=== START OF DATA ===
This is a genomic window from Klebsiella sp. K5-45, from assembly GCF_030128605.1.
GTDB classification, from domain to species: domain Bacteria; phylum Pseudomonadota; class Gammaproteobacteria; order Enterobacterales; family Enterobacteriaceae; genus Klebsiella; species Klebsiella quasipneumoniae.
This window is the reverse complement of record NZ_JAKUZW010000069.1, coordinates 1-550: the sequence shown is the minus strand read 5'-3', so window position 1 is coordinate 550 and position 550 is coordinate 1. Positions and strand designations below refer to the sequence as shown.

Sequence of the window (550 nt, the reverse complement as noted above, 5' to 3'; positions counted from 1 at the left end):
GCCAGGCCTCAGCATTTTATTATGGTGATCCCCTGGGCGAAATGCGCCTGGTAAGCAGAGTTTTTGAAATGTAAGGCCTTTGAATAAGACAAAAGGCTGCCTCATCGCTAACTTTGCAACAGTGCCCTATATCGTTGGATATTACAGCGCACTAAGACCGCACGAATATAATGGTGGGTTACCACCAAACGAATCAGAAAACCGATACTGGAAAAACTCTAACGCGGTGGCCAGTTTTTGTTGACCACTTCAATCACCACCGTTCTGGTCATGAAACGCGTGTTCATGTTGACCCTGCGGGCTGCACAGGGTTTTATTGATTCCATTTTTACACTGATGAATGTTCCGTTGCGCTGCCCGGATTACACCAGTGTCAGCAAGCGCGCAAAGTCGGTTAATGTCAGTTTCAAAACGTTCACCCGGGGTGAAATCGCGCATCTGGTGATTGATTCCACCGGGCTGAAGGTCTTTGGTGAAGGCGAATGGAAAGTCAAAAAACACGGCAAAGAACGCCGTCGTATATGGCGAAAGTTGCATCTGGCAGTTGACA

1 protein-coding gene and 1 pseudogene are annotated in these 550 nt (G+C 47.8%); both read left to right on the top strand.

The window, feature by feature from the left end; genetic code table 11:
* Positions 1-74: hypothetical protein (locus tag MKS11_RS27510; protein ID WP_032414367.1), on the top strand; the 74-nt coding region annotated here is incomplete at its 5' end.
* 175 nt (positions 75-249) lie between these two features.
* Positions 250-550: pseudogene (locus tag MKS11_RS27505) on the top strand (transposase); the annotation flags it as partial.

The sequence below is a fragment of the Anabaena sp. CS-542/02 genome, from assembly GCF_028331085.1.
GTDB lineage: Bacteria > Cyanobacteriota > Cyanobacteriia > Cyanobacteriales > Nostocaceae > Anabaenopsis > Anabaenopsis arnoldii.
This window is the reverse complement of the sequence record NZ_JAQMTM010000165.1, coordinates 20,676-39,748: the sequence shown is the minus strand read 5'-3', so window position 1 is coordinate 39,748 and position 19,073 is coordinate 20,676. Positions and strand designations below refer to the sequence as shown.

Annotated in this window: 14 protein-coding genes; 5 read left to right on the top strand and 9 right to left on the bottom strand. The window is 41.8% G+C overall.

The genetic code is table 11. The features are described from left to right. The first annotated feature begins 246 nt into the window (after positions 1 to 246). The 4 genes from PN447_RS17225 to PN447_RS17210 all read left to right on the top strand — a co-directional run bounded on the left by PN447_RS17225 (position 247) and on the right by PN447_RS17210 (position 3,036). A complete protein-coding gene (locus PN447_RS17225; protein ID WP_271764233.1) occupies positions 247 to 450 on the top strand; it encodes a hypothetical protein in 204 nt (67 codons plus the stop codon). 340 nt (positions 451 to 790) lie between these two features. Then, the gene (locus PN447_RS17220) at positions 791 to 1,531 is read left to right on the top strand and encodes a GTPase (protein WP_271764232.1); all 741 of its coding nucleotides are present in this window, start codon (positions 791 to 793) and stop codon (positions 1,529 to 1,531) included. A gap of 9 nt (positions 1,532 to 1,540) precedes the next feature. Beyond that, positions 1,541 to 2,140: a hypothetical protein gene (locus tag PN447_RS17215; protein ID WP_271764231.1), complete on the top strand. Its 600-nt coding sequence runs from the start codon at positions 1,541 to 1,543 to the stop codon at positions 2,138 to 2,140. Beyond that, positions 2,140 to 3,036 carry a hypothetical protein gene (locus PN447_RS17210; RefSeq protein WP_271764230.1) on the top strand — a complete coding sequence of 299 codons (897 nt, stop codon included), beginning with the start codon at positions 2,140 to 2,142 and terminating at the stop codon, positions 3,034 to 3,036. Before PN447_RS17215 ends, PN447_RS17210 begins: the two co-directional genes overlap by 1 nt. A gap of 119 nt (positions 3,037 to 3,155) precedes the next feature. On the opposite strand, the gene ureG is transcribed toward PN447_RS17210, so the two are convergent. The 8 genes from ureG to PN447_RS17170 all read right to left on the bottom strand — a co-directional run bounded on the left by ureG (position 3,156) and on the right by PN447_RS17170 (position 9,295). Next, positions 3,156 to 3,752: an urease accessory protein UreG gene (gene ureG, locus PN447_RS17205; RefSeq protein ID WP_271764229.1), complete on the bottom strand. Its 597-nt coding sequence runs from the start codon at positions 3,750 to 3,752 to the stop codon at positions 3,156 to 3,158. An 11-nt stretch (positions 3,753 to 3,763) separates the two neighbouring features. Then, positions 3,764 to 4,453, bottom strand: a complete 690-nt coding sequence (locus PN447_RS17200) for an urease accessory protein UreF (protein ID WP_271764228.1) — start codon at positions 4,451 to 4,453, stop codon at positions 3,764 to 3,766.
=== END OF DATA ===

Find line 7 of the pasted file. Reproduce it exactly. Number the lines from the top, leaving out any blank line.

The window, feature by feature from the left end; genetic code table 11: